An economics professor from Loyola University in New Orleans traveled to Baltimore's Loyola last week to give a lecture, and everybody's been apologizing ever since.
Everybody, that is, but the professor, Walter Block, who chalks up the flap to political correctness.
Block said he knew he'd step on toes, since, by his account, he started off with a bit about how the Jesuit order has been "hijacked by a bunch of Marxists and liberation theologians."
"I imagine that didn't go down too well with the Jesuit audience," he later told me by phone.
The various apologies issued around campus - one from the college's economics department, another from President Brian Linnane - were offered not to allegedly lefty priests, but to women and African-Americans.
"Professor Block's response to a question about the differences between average earnings of African-Americans and whites in America, which maintained that the disparity could be explained by differences in average productivity, was offensive, and we are sincerely sorry for it," read a letter from the economics faculty and the Adam Smith Society.
"Professor Block's remarks also included offensive comments regarding the source of wage disparities between men and women. We are deeply sorry for these remarks and the harm they have caused."
College officials have declined to elaborate on just what Block said. Apparently it was so offensive that they can't even bear to say why they're offended.
But on the phone with me, Block filled in the hot-button blank: "Sociobiology."
He said he'd told the audience that differences in IQ might account for why blacks and women earn about 30 percent less than their white, male counterparts.
Yikes! What in the name of Larry Summers was he thinking?
Block said there's research to back up that theory, noting the controversial book The Bell Curve. He offered a little consolation for women, saying they aggregate in the middle of the IQ scale, while men are the outliers. That's why, he said, men dominate the ranks of both prisoners and Nobel laureates. "Nobel Prize winners in hard sciences," he added, "not the wussy stuff like poetry."
Block said no one pulled him aside after the lecture to express dismay. He said he'd gotten applause. But days later, a student forwarded the e-mailed apology from President Linnane.
"We are a Jesuit institution, and as such, a respect for diversity is one of our defining values," it said.
Said Block: "They respect diversity but not diversity of opinion."
Money to spend
It's probably not on his resume, but long before Shaun Adamec became spokesman for Gov. Martin O'Malley, he was sidekick to an Internet millionaire.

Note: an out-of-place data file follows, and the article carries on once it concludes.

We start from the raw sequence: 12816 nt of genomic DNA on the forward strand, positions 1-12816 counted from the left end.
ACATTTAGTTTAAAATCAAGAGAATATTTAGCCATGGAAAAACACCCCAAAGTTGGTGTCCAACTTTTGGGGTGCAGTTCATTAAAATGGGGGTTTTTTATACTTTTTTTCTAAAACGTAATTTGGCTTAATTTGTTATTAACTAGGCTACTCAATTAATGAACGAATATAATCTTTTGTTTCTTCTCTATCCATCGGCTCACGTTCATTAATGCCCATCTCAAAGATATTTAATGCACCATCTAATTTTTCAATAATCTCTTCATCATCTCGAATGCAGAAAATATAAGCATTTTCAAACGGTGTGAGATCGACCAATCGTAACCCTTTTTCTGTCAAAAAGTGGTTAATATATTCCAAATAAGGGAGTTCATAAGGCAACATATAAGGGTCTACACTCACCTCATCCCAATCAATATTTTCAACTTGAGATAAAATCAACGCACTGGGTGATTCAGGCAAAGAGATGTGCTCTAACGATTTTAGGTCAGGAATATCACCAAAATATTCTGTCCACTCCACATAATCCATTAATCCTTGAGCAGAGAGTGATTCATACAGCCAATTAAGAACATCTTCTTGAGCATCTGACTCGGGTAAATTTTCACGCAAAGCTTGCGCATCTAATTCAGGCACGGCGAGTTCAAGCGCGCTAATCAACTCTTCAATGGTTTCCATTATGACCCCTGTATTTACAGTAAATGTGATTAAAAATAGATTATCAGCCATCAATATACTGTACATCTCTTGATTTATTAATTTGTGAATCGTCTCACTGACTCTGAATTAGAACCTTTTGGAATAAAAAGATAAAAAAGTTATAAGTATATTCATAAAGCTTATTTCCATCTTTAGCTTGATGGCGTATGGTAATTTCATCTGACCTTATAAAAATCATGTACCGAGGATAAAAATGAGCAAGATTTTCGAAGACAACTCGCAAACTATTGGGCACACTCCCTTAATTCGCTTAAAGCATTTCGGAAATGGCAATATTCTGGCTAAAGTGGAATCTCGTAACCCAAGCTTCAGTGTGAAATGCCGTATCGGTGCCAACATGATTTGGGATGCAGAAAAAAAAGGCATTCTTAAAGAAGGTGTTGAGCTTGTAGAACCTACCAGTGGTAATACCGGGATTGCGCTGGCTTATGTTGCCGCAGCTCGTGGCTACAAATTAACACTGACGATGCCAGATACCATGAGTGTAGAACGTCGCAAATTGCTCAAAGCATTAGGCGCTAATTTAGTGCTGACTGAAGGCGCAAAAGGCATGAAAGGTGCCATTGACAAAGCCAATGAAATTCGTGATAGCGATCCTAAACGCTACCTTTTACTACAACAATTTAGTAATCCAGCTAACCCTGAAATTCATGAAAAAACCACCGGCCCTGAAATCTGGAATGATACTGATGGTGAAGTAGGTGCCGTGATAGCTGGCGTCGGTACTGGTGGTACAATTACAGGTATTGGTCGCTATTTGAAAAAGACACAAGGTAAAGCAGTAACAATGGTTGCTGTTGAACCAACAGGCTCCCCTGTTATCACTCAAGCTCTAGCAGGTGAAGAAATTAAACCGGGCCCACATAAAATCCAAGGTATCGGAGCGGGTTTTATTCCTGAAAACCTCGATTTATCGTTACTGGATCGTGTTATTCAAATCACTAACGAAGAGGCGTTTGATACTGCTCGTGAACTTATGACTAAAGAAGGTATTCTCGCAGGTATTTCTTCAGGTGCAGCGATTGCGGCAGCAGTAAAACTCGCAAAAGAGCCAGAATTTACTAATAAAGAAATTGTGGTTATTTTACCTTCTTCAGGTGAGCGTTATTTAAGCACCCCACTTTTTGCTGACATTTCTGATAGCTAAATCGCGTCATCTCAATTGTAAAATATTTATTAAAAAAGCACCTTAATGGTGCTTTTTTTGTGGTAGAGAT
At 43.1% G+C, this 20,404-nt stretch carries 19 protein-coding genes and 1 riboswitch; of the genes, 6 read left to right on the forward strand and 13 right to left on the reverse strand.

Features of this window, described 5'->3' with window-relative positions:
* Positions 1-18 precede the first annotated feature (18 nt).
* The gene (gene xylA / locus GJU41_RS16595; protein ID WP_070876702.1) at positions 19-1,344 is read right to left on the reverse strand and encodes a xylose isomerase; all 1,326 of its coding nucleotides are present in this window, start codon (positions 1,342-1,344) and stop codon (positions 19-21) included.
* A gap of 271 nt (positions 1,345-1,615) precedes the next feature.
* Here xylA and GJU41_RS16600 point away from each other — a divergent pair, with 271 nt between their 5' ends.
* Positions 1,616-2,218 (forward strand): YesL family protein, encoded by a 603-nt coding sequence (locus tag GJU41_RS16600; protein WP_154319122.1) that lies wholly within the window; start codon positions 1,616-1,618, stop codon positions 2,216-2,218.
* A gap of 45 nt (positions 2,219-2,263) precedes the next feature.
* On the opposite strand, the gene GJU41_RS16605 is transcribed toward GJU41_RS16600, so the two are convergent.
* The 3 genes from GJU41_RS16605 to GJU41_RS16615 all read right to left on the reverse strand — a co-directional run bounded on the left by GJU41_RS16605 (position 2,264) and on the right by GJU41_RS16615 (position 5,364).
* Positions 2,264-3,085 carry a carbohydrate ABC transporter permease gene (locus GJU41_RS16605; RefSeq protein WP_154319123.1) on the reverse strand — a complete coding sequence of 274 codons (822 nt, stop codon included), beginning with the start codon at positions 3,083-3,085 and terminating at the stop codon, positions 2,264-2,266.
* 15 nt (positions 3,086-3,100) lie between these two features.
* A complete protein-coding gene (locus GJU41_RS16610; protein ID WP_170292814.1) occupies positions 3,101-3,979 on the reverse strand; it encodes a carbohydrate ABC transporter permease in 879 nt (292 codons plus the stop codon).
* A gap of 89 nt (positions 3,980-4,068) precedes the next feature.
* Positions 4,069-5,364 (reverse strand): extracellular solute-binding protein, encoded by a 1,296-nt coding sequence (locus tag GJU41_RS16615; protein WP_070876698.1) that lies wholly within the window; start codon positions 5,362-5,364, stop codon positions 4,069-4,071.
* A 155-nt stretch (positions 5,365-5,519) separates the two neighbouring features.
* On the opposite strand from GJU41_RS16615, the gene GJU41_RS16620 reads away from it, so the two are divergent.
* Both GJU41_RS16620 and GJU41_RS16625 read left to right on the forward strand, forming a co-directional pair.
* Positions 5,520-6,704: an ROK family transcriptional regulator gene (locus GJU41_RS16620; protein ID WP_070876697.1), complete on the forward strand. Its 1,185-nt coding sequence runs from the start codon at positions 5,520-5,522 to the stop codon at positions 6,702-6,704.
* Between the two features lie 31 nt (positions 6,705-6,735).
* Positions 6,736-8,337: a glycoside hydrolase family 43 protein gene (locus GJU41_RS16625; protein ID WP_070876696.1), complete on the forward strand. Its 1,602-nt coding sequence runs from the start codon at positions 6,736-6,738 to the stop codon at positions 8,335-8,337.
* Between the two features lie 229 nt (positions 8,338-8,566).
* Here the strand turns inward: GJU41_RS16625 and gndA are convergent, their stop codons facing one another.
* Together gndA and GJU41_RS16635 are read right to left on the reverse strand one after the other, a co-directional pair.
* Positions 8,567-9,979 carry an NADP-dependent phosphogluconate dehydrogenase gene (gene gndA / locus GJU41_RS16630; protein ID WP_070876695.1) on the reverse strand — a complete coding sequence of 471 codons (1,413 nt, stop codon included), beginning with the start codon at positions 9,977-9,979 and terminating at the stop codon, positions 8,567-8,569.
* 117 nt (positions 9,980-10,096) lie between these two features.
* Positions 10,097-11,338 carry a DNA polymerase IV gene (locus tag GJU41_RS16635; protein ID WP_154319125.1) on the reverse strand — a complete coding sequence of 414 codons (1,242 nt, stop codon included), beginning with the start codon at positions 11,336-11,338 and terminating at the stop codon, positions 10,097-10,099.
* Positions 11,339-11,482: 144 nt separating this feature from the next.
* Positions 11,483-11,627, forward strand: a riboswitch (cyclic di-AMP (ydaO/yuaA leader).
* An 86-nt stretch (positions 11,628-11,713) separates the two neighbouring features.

Adamec shed some light on himself the other night as a performer in The Stoop storytelling series at Center Stage. (The Baltimore Sun's Julie Bykowicz attended and filled me in.)
When he was a student at Providence College in Rhode Island, Adamec said, he had a computer-geek friend, Chris. It was the height of the dot-com boom. Chris' company went public. His net worth ballooned to $12 million.
"As any young, single multimillionaire - overnight - he needed someone to help him spend his money," Adamec said. "And I was going to be that friend."
Adamec never used his friend's last name in the show and wasn't giving it out yesterday, but he did say that the company was Akamai Technologies and that "they basically invented live Web streaming."
In any case, the newly rich Chris bought a movie theater. Adamec ran it for him.
Chris bought an airplane and flew to Cape Cod, New Hampshire and Manhattan for lunch. Adamec tagged along. Until they got caught in a storm and barely made it home. They never flew together after that.
Eventually the dot-com bust came along, and Chris lost the job, plane and theater. Chris has since recovered financially. And we all know where Adamec wound up.
Adamec told his story months after his wife, Elizabeth Adamec, took her turn on The Stoop. Her tale was about how her family got into a brawl in the back room of a hotel one New Year's Eve. Police were called.
Have those unruly in-laws, or that stint as an Internet millionaire's BFF, prepared Adamec in any way for his current job?
"I suppose to expect the unexpected and be prepared for anything," he said. "Comes in handy in the world of politics."
Connect the dots
So that's what a lieutenant governor does! Anthony Brown tries out Maryland's official state exercise - walking - at the state office building on West Preston Street this morning. State Health Secretary John Colmers, General Services Secretary Alvin Collins and Del. Shawn Tarrant will join Brown on this adventure. ... The longest-suffering John McCainiac in Maryland has put himself in the loser column, along with former Del. Carmen Amedori. "The longtime McCain cheerleaders have nothing but worthless photos, autographs and memories to show for their nine years of support for the GOP nominee," former Del. Don Murphy said. ... Audrey Hosford of Annapolis appears tonight on the Jeopardy! Teen Tournament. Top prize: $75,000.